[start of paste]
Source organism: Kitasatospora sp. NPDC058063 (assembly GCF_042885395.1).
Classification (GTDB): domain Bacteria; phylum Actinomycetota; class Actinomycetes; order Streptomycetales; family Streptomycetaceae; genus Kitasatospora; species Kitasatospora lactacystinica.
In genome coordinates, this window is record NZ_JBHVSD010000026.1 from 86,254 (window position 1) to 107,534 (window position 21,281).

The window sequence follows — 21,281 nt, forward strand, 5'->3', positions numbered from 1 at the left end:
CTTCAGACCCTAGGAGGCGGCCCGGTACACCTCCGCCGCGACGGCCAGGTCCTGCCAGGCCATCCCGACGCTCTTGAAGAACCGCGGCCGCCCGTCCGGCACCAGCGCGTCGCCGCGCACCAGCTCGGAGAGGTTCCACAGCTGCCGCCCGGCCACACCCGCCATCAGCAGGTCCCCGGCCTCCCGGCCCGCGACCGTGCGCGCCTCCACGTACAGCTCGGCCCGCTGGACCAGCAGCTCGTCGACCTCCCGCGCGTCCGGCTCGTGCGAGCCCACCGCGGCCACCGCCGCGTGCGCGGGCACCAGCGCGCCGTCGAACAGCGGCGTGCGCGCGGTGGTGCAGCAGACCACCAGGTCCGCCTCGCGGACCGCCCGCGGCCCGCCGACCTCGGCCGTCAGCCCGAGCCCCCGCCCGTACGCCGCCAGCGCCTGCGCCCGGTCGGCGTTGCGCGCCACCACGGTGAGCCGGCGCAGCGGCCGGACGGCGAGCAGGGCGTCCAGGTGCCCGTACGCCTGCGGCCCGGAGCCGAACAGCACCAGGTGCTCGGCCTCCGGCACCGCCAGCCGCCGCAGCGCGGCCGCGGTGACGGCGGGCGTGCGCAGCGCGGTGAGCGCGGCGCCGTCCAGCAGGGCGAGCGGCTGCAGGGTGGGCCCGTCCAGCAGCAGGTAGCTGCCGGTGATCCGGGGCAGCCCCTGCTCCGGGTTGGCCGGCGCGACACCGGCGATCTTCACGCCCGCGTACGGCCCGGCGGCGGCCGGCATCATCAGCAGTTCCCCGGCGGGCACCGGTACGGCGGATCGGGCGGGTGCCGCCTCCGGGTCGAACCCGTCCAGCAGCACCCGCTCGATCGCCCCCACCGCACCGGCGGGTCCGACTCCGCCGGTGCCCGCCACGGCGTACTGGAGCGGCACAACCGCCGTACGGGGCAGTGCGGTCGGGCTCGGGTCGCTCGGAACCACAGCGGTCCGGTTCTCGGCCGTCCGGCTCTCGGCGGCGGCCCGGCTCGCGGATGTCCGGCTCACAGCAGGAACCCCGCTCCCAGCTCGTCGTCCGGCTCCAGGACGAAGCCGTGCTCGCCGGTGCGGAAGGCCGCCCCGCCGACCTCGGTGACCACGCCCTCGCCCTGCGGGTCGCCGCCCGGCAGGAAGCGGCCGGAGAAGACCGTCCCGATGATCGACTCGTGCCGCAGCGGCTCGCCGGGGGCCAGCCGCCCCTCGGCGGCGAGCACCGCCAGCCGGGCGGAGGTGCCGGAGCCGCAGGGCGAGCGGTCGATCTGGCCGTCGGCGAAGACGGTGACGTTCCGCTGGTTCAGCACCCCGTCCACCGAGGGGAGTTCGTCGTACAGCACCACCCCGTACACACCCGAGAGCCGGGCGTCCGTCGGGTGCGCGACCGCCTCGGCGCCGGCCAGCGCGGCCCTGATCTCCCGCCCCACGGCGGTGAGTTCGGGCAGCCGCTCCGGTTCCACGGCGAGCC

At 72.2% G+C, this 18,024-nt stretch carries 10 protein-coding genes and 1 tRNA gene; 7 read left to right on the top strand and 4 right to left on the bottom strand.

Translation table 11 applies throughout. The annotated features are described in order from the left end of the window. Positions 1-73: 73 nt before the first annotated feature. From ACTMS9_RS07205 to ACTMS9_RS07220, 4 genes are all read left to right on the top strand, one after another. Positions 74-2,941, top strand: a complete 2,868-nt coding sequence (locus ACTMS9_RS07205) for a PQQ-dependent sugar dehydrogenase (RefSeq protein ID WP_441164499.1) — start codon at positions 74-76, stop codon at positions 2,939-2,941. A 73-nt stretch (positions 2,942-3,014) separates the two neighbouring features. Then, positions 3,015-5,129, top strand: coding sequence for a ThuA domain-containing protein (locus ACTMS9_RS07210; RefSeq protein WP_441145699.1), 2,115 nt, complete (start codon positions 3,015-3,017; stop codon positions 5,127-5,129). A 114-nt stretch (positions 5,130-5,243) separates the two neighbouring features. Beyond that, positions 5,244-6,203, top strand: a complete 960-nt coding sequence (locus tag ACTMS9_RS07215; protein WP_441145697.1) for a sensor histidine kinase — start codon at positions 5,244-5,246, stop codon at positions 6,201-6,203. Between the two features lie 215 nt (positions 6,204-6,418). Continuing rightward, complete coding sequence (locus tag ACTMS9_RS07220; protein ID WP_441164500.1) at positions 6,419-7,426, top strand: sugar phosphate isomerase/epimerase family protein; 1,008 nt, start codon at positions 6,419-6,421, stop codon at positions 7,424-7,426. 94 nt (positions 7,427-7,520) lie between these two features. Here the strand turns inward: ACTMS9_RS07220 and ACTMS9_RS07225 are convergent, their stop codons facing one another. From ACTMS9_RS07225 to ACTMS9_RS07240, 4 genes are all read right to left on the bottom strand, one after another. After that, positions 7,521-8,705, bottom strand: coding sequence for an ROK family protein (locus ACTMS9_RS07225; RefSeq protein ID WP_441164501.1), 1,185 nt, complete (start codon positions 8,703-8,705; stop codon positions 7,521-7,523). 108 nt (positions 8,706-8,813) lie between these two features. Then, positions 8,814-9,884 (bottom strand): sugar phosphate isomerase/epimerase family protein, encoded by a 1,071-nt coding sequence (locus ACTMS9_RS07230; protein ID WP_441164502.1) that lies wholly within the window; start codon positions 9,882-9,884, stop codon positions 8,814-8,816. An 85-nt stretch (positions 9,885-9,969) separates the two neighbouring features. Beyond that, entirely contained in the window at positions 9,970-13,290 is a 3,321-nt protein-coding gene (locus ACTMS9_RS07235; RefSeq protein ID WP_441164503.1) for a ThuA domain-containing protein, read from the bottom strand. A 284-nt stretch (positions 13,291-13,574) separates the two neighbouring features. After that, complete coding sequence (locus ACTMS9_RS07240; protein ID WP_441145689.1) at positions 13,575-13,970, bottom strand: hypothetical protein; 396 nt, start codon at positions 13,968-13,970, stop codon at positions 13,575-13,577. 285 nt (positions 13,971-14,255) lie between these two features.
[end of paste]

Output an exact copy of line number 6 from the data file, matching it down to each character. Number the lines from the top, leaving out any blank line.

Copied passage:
At 72.2% G+C, this 18,024-nt stretch carries 10 protein-coding genes and 1 tRNA gene; 7 read left to right on the top strand and 4 right to left on the bottom strand.